Grice J preferred Thorman, particularly as its facts were more analogous to Waterfront’s claim.

In AIG Australia Ltd v KabokoI[4], the Federal Court of Australia suggested that defined terms should be read into the provision in which they apply.  Justice Grice found that when the definition of “claim” is inserted into the exclusion clause 13, the “liability for claims” governs the exclusion, and on its plain reading, weathertightness defects do taint the whole “claim”.

The Court accepted Riskpool’s submission that the de minimis doctrine could be applied to avoid the absurd outcomes raised by NCC.  It may apply as an implied term, operation of law, or as a general principle.  This should be assessed objectively.  Riskpool’s overarching discretion to accept or decline a claim for indemnity could also be used to avoid absurd outcomes.

This resulted in the exclusion clause effectively excluding all complaints, including those relating to non-weathertightness defects, so NCC had no cover from RiskPool.

Extrinsic evidence & mutual intention

Of course, while the text is “centrally important” the Court’s job is to decide what the parties intended the contract, here the Protection Wording, to mean. 

NCC submitted that the effect of RiskPool’s interpretation was not the mutually intended meaning of exclusion clause 13 and, further, the exclusion would be commercially unrealistic or absurd if the Court relied on it. 

The Court considered it needed extrinsic evidence on the mutual intention of the parties.  Grice J analysed years of communications between Riskpool and NCC, including annual reports explaining the genesis and evolution of exclusion clause 13.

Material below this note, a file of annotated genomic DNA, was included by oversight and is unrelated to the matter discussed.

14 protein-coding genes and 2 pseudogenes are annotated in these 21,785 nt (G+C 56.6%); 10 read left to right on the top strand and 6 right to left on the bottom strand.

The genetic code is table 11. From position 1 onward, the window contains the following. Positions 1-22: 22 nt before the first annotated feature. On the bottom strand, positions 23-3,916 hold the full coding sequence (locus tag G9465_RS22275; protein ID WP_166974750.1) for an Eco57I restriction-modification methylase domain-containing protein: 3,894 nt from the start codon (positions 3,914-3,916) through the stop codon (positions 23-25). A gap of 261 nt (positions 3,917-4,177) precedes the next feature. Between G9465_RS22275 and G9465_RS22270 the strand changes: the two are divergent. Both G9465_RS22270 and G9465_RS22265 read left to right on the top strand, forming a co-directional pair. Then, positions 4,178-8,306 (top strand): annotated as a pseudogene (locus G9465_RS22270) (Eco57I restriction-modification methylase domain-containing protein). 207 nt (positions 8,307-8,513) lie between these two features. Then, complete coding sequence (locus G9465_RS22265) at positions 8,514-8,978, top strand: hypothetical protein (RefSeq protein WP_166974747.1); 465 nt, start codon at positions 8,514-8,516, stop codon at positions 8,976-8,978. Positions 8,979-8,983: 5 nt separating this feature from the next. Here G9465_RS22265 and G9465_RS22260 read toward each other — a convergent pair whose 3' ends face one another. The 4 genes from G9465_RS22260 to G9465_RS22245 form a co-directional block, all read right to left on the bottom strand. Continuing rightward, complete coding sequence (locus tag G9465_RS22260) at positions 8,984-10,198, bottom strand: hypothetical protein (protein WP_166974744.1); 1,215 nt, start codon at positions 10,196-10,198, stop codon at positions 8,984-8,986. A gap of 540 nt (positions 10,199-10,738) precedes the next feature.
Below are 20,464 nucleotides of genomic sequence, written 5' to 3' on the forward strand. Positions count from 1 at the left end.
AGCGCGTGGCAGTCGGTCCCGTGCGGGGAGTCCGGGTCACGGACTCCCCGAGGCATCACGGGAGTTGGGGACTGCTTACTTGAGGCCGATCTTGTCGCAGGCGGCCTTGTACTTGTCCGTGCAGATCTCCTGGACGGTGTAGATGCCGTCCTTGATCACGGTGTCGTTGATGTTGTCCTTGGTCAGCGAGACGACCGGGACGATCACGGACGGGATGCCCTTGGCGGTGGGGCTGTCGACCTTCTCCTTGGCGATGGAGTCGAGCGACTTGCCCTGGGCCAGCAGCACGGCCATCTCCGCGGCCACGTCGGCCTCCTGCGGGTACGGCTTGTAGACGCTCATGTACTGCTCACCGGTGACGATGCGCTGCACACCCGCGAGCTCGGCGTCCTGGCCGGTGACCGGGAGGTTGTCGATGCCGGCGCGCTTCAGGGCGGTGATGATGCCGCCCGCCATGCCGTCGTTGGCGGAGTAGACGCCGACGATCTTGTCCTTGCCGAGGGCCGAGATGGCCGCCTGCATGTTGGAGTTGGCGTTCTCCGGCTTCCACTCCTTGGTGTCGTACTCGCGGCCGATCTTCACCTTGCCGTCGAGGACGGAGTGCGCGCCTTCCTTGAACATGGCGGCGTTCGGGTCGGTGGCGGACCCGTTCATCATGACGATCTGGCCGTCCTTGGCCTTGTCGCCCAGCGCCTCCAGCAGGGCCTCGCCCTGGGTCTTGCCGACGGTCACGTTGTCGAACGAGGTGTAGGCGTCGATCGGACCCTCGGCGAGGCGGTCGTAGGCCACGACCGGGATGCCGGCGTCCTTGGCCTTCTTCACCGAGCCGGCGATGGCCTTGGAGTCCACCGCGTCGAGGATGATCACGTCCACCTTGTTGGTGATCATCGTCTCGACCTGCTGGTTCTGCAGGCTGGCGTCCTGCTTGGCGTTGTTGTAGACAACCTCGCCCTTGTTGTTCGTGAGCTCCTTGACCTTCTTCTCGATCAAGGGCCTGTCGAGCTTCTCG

The exclusion clause was a replacement of an earlier clause that was titled “Multi-Unit Building Defects Claims Involving Moisture Ingress” which placed a $50,000 sublimit on damages [303].  This clearly included all defects.  Riskpool had communicated its difficulties with the increasing volume and quantum of building defects claims.   A reasonable person would understand that RiskPool wouldn’t have intended to increase its liability when introducing exclusion clause 13, removing the sublimit, but no longer including all defects.

Additionally, in 2012 RiskPool had declined another NCC claim involving weathertightness and non-weathertightness defects because the weathertightness defects “infected” the whole claim.  NCC had been explicitly informed of the intended meaning and application of exclusion clause 13 when that claim was declined.  Despite this, NCC renewed its membership with RiskPool anyway in 2013 and 2014. 

The Court found it was in fact the mutual intention of both parties to exclude non-weathertight defects, because NCC was regularly informed of Riskpool’s approach to non-weathertightness building defects, was put on notice of this interpretation, did not object to it and continued to enter into the scheme annually.